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New Jersey Natural Gas Co. v. Director, Division of Taxation

24 N.J. Tax 59 (Tax Ct. 2008)

TAXATION; APPORTIONMENT — Once a court finds that a Section 8 apportionment of a corporation’s income by the Division of Taxation was fair and proper, the taxpayer-corporation is not entitled to receive the benefit of a Section 6 apportionment.

A New Jersey gas utility company provided services to both New Jersey and out-of-state customers. For several tax years, it sought a more favorable tax calculation based upon its balance sheet inside New Jersey when compared to its worldwide payroll, known as a Section 6 allocation. The Director of the New Jersey Department of Treasury disallowed this categorization, and calculated the utility’s tax liability based upon 100% apportionment of income to New Jersey with a corresponding credit for taxes paid to other states, known as Section 8 treatment. The company challenged the Director’s Section 8 treatment to the New Jersey Tax Court, primarily contending that it maintained a regular place of business out of state.

The Tax Court ruled in favor of the Director. The company had alleged that a sole Connecticut employee, a supervisor in volume accounting who worked from her own home, sufficed to constitute a permanent place of business outside of New Jersey. The Court held that this was not the case, as the company neither owned, leased nor paid rent or utility charges for the employee’s home office. The Court found that New Jersey’s regulations require a company to regularly maintain and be responsible for those maintenance expenses and must either own or rent an alleged regular place of business in its own name. The Court also found other out-of-state storage facilities insufficient to be considered regular places of business because not one regular employee was staffed at any of them, as required to qualify under the applicable regulations.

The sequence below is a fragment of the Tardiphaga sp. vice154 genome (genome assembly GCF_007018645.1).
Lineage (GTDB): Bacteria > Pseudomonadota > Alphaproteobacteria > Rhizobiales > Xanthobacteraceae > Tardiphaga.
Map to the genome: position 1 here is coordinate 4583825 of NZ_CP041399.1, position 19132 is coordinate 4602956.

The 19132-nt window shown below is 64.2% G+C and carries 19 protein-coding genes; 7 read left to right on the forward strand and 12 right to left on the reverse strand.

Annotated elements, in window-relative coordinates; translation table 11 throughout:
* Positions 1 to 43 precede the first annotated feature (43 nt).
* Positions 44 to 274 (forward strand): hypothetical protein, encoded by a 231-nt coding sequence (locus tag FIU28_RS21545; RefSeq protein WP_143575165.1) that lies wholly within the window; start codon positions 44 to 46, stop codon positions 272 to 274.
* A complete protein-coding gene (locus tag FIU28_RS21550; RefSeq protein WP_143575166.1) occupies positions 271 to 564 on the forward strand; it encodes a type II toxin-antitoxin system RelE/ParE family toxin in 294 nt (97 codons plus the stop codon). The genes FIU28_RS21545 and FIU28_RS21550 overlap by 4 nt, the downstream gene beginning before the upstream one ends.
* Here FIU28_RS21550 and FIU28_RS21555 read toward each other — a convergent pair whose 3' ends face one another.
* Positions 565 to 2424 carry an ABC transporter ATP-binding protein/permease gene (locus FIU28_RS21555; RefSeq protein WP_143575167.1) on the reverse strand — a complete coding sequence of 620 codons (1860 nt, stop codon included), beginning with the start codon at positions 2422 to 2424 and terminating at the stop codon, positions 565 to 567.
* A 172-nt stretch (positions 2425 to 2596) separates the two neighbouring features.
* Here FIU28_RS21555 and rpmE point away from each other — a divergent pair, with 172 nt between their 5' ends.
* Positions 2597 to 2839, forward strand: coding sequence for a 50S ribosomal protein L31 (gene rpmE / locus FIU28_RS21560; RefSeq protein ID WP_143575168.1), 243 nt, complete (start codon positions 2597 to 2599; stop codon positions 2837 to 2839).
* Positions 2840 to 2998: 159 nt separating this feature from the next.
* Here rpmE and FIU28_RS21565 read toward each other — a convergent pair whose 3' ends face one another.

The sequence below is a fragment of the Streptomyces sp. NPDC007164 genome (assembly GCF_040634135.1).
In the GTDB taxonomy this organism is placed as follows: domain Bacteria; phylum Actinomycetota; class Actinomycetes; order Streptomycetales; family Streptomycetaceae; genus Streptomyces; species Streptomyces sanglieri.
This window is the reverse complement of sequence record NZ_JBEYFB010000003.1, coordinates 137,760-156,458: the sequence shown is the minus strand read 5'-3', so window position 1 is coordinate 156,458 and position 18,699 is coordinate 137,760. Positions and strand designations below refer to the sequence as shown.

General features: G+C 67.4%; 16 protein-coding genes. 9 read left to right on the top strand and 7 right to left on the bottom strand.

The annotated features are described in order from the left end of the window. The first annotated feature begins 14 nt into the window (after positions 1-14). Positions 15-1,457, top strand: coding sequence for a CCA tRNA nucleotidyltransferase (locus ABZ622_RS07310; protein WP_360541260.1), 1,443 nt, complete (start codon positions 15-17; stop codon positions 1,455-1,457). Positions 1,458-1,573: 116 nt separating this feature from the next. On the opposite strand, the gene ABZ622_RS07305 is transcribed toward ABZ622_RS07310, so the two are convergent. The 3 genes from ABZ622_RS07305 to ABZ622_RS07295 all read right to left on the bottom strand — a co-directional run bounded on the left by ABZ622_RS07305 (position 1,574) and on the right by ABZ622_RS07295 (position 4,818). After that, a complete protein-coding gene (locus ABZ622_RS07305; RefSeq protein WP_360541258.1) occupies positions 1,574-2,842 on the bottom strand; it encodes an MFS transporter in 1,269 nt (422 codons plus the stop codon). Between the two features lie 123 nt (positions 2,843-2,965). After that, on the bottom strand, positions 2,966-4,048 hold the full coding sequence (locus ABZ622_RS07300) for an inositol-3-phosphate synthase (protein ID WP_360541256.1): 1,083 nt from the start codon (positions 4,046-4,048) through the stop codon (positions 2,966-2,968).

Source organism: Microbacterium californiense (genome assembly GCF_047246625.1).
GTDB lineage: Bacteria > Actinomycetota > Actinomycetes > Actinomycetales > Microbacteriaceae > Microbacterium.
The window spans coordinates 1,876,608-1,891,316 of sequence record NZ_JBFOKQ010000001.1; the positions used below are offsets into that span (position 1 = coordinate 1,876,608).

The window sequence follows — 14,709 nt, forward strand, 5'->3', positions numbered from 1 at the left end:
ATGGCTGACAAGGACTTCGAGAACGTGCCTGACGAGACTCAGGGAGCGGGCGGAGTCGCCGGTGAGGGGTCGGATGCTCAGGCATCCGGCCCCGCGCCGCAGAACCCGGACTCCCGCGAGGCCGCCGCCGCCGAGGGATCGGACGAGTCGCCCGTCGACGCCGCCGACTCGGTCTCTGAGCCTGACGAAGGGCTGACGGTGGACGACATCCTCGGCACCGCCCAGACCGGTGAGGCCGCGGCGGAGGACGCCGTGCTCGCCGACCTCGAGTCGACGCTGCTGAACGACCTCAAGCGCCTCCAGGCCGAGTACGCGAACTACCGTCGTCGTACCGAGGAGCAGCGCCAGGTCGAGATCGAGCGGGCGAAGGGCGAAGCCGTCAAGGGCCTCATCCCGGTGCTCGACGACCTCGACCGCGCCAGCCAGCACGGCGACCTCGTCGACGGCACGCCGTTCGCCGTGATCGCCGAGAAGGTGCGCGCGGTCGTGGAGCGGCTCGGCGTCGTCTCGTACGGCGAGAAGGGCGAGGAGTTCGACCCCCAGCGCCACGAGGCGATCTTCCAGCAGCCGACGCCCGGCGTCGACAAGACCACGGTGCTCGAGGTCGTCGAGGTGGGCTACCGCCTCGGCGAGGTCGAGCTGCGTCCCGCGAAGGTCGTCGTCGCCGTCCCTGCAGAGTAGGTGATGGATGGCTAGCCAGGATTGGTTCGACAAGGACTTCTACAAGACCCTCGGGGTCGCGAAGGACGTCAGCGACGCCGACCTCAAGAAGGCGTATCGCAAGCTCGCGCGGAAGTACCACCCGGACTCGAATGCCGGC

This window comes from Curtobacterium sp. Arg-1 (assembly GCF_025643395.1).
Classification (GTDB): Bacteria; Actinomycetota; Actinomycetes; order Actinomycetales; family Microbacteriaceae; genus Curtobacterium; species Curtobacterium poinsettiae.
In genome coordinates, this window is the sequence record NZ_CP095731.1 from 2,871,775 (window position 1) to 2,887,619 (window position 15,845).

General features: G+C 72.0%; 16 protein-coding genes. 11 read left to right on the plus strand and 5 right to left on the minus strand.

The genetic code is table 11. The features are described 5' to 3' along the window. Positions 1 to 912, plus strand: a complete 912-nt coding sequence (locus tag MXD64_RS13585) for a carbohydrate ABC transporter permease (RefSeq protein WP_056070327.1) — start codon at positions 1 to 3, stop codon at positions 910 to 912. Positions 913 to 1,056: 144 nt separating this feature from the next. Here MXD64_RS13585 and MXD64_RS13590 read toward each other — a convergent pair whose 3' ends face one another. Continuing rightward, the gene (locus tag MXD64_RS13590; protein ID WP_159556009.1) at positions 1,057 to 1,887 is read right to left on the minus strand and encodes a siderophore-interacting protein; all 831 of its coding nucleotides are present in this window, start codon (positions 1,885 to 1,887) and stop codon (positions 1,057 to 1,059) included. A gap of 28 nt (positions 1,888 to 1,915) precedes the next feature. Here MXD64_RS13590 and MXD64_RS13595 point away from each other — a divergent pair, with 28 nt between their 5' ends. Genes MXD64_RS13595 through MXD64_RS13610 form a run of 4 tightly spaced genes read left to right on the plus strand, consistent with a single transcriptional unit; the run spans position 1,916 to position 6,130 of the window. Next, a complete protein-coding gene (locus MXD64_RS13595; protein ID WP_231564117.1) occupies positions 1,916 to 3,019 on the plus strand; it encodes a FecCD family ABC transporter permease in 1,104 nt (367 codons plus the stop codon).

It concluded that the company need not receive the benefit of a Section 6 apportionment once a court finds that the Section 8 apportionment of its income by the Director was fair and proper, even though less monetarily advantageous. The Court found insufficient unfairness or inadequacy to override the discretion vested in the Director to effect an apportionment that fairly and reasonably reflects the company’s activities in New Jersey. Further, it found that the utility failed to prove by clear and cogent evidence that a Section 8 apportionment by the Director, with credits, was out of proportion to its New Jersey business or led to a grossly distorted result. The Court thereby concluded that the Director’s discretion in utilizing a Section 8 analysis was externally consistent and met constitutional standards.

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